Ngũgĩ wa Thiong’o: “Europe and the West must also be decolonised”

Ngũgĩ wa Thiong’o: “Europe and the West must also be decolonised”


My name, my full name
is Ngugi wa Thiong’o. It simply means Ngugi
son of Thiong. So my name is Ngugi, but we ask which Ngugi,
because there are many Ngugis. Then is Ngugi wa Thiong’o,
son of Thiong. So Thiong is my father’s name. I began to write in 1960… Well, sixties, you know… There were really few
african writers, you know. But now there are very many,
the younger generation: very many writers. Including from my own family. There is one problem
right now in African literature: that this literature is written largely
in European languages. So even those writers
of our generation: we wrote in English,
French or Portuguese. And that trend continues to the present. So the struggle that there is now also is a struggle for African writing
in African languages is trying to assert itself. For me it is literature written by African people in African languages. Just like Spanish literature
is written in Spanish but you cannot tell me there is
Spanish literature written in Zulu. You can’t say that Spanish literature
is only that literature which is written in French, right? Or French literature
is written in Chinese. I like to call it now
europhone African literature. Europhone, just like
you talk about francophone, anglophone and so on. What I wrote in English:
“A Grain of Wheat”, “Petals of Blood”, “Weep Not, Child”,
“The River Between”, all those are part
of europhone African literature. But it is different from literature
written by Africans in African languages. Language is part of the identity
of any given literature, ok? The literature of African diaspora has been very important
for the development of African literature on the continent, of the development
of African writing on the continent. For instance, when I went to study post-graduate work in England. I chose to do the work
not on European writers but on Caribbean writers on the work of George Lamming and other Caribbean writers
who were writing at the time. There is a very important thing for me to have been able
to connect African literature, Caribbean literature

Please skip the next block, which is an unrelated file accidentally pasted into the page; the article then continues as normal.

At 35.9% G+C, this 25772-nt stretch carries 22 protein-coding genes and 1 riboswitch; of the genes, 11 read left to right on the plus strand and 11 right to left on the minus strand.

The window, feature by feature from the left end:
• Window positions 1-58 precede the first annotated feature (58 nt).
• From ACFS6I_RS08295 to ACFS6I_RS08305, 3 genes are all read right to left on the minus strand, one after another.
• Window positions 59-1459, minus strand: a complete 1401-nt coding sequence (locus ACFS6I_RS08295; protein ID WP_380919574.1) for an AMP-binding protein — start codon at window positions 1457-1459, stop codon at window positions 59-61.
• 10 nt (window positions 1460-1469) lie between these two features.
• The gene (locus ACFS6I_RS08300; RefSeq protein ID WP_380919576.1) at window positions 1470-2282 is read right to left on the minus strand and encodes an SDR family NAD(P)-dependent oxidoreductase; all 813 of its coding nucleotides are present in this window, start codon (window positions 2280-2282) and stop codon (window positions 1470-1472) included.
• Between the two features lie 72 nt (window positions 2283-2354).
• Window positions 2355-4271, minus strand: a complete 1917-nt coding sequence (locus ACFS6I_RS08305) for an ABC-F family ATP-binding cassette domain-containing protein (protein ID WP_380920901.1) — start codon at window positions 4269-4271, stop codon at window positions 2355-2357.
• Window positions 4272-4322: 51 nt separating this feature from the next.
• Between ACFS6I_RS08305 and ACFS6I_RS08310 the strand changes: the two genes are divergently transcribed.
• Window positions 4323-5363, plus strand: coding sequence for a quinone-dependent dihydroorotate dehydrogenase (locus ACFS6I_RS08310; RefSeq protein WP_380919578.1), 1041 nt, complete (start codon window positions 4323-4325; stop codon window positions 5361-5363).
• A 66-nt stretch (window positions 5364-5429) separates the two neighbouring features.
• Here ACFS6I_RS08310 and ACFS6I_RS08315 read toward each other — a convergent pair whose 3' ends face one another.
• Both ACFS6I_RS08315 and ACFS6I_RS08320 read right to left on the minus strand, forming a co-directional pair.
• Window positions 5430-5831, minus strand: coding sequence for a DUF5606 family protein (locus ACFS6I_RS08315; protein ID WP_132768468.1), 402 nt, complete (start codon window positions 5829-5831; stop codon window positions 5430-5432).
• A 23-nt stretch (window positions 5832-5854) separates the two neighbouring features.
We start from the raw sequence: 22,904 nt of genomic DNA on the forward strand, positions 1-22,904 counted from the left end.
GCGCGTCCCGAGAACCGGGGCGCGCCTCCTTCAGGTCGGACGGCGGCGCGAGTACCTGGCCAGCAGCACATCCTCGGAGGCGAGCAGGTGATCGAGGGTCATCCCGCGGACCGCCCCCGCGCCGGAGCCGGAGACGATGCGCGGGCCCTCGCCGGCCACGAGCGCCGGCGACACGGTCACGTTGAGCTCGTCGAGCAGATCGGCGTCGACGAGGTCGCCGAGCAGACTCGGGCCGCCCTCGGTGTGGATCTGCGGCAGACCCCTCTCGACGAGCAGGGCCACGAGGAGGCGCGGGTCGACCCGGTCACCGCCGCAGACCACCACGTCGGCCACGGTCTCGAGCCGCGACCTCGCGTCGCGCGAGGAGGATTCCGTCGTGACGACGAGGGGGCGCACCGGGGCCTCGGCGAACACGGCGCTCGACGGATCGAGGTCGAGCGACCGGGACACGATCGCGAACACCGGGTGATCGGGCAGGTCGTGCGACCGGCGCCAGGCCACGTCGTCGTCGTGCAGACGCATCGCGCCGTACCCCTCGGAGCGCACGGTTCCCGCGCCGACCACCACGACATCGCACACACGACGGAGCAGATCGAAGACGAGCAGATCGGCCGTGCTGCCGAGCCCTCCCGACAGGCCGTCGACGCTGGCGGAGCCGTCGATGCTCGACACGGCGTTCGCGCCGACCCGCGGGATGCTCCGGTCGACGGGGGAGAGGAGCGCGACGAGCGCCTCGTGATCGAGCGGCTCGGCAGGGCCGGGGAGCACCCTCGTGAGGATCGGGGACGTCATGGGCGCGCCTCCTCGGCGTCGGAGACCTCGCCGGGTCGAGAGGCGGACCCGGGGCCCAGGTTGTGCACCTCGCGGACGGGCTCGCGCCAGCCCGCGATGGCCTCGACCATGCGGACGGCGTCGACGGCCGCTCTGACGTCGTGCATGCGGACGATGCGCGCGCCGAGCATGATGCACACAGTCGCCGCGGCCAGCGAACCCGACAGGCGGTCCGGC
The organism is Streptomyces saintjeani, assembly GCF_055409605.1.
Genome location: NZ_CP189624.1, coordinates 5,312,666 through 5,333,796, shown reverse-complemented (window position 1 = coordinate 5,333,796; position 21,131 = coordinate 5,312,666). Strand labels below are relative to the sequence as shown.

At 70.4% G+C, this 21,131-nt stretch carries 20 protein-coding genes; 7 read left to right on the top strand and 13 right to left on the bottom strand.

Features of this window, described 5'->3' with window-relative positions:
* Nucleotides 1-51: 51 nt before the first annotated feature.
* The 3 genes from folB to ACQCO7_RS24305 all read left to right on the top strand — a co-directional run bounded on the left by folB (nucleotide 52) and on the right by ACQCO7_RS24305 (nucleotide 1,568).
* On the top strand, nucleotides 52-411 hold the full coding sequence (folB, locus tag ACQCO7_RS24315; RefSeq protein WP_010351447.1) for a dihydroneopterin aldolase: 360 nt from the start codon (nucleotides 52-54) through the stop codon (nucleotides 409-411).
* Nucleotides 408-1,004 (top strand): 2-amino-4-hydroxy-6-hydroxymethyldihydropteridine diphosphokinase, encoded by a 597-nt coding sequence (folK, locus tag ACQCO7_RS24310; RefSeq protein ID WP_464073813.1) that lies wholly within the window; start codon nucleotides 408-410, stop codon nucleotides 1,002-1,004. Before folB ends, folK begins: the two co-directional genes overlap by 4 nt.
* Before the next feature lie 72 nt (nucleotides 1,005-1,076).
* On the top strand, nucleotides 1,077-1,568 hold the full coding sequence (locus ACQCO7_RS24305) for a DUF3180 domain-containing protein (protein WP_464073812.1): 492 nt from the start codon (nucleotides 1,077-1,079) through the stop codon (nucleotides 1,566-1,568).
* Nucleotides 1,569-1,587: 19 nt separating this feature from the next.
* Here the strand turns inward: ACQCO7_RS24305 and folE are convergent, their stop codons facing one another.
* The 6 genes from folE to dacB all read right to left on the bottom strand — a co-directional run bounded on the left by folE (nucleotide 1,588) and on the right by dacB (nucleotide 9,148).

and in the proccess also discover African American literature. And collectively that literature became very vey important
when in 1969, in 1968 I returned to Kenya to teach and began to challenge the dominance
of English literature department as then organised. Because in those days
the study of our literature meant the study
of English literature or the study
of European literature and in Nairobi University
we changed all that. We said in Africa,
African literature or literature written by African people
must be at the center. You start with the African literature
at the center and then radiate outwards
to other literatures, not as it was before
where English is literature. French literature is the center. We said no, African literature
is the center of our universe but then we can add
other literatures to it. In 1967… In 1977-78, for a year, I was put in
a maximum security prison in Kenya for writing my first play
in Kikuyu language That was… I was in a maximum security prison
for a year. And during that year
of maximum security that’s when I decided to stop, to be writing my novels
and fiction and drama and poetry in Kikuyu language,
my mother tongue. And I wrote my first novel in Kikuyu called “Devil on the Cross” in Kikuyu, on toilet paper, in prison. So I used literature
as a way of connecting to the world outside. So in the same way
when I was now in exile I used my writing in Kikuyu
as a way of connecting to Kenya, yes. So my mother tongue, Kikuyu,
was very very important for my survival in prison and it was very very important
for my survival in exile. Every person,
whether in Africa or Europe, has a right to their mother tongue
or to the language of their culture. It doesn’t matter if that language
is spoken by only five people those five people have a right